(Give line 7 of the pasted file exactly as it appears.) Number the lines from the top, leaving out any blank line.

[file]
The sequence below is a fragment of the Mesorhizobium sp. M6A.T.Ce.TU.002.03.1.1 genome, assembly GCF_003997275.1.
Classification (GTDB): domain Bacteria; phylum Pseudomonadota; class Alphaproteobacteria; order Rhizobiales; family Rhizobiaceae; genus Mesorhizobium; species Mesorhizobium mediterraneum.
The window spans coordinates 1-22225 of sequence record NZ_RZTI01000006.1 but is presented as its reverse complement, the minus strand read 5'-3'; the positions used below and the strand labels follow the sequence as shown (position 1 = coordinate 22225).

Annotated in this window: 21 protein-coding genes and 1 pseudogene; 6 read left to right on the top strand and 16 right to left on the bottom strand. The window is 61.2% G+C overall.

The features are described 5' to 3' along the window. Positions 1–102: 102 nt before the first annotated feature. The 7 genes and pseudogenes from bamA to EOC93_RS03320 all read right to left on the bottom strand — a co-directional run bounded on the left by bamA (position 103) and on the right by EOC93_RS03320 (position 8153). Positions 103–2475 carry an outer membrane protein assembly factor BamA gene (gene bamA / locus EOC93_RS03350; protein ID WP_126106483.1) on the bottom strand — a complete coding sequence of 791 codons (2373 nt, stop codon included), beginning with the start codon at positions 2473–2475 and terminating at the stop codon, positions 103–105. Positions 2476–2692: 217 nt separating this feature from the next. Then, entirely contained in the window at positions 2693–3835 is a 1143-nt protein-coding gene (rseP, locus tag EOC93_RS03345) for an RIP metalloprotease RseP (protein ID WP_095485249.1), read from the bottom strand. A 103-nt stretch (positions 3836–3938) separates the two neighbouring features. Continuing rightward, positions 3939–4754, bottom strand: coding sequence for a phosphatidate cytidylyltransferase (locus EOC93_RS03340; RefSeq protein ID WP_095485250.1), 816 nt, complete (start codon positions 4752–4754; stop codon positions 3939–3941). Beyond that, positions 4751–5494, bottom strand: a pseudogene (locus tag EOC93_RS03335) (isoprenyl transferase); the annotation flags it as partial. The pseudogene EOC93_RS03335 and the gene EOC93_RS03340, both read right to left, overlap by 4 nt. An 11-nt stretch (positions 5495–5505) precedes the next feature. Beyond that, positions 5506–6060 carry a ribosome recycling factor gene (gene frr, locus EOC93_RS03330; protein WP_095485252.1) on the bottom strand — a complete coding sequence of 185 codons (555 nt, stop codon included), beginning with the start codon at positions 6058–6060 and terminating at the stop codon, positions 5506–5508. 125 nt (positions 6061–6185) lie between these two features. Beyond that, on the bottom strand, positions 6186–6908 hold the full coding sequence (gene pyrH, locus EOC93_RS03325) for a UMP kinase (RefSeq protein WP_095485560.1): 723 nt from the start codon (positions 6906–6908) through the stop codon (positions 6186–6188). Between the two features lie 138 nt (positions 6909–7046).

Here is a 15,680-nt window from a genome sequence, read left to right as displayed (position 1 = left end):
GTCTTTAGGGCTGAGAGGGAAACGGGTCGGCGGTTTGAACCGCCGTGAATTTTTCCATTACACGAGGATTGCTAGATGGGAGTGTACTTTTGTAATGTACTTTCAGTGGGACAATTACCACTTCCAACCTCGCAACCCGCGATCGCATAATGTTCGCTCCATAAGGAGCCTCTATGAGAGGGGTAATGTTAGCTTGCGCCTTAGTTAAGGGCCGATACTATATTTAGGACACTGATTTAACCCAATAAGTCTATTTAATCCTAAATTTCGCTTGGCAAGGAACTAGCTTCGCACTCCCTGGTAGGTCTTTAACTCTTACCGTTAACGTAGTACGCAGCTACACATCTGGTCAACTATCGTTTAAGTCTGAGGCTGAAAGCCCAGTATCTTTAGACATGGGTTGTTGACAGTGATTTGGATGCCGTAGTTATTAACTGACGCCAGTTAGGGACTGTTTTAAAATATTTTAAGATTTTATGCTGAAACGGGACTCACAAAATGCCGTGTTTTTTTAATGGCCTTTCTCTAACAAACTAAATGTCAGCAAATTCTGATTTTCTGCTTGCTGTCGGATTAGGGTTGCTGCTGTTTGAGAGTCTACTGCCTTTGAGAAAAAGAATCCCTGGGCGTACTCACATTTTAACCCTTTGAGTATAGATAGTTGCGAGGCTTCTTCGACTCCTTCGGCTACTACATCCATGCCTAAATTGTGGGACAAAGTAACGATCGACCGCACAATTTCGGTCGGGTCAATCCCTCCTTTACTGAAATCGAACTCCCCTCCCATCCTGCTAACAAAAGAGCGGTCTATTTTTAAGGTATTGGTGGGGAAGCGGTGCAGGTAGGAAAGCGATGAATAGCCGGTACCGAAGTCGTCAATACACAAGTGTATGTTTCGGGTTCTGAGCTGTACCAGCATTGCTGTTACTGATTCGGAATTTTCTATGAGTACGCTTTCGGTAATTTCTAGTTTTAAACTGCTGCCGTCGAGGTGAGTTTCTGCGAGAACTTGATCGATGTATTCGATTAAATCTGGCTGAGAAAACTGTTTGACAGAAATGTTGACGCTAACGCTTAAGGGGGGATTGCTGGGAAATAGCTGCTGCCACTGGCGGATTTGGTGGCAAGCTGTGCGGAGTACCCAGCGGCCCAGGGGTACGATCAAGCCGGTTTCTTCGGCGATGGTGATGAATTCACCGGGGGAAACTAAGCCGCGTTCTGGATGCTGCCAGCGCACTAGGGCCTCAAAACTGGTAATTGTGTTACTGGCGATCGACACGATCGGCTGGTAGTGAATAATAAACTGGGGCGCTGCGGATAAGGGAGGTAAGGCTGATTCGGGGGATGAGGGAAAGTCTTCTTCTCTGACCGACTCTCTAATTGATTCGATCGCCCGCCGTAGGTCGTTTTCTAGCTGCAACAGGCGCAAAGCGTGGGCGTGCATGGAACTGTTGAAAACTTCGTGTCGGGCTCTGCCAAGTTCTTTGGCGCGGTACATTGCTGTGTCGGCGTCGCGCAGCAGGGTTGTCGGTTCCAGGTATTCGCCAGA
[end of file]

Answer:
GTCTTTAGGGCTGAGAGGGAAACGGGTCGGCGGTTTGAACCGCCGTGAATTTTTCCATTACACGAGGATTGCTAGATGGGAGTGTACTTTTGTAATGTACTTTCAGTGGGACAATTACCACTTCCAACCTCGCAACCCGCGATCGCATAATGTTCGCTCCATAAGGAGCCTCTATGAGAGGGGTAATGTTAGCTTGCGCCTTAGTTAAGGGCCGATACTATATTTAGGACACTGATTTAACCCAATAAGTCTATTTAATCCTAAATTTCGCTTGGCAAGGAACTAGCTTCGCACTCCCTGGTAGGTCTTTAACTCTTACCGTTAACGTAGTACGCAGCTACACATCTGGTCAACTATCGTTTAAGTCTGAGGCTGAAAGCCCAGTATCTTTAGACATGGGTTGTTGACAGTGATTTGGATGCCGTAGTTATTAACTGACGCCAGTTAGGGACTGTTTTAAAATATTTTAAGATTTTATGCTGAAACGGGACTCACAAAATGCCGTGTTTTTTTAATGGCCTTTCTCTAACAAACTAAATGTCAGCAAATTCTGATTTTCTGCTTGCTGTCGGATTAGGGTTGCTGCTGTTTGAGAGTCTACTGCCTTTGAGAAAAAGAATCCCTGGGCGTACTCACATTTTAACCCTTTGAGTATAGATAGTTGCGAGGCTTCTTCGACTCCTTCGGCTACTACATCCATGCCTAAATTGTGGGACAAAGTAACGATCGACCGCACAATTTCGGTCGGGTCAATCCCTCCTTTACTGAAATCGAACTCCCCTCCCATCCTGCTAACAAAAGAGCGGTCTATTTTTAAGGTATTGGTGGGGAAGCGGTGCAGGTAGGAAAGCGATGAATAGCCGGTACCGAAGTCGTCAATACACAAGTGTATGTTTCGGGTTCTGAGCTGTACCAGCATTGCTGTTACTGATTCGGAATTTTCTATGAGTACGCTTTCGGTAATTTCTAGTTTTAAACTGCTGCCGTCGAGGTGAGTTTCTGCGAGAACTTGATCGATGTATTCGATTAAATCTGGCTGAGAAAACTGTTTGACAGAAATGTTGACGCTAACGCTTAAGGGGGGATTGCTGGGAAATAGCTGCTGCCACTGGCGGATTTGGTGGCAAGCTGTGCGGAGTACCCAGCGGCCCAGGGGTACGATCAAGCCGGTTTCTTCGGCGATGGTGATGAATTCACCGGGGGAAACTAAGCCGCGTTCTGGATGCTGCCAGCGCACTAGGGCCTCAAAACTGGTAATTGTGTTACTGGCGATCGACACGATCGGCTGGTAGTGAATAATAAACTGGGGCGCTGCGGATAAGGGAGGTAAGGCTGATTCGGGGGATGAGGGAAAGTCTTCTTCTCTGACCGACTCTCTAATTGATTCGATCGCCCGCCGTAGGTCGTTTTCTAGCTGCAACAGGCGCAAAGCGTGGGCGTGCATGGAACTGTTGAAAACTTCGTGTCGGGCTCTGCCAAGTTCTTTGGCGCGGTACATTGCTGTGTCGGCGTCGCGCAGCAGGGTTGTCGGTTCCAGGTATTCGCCAGA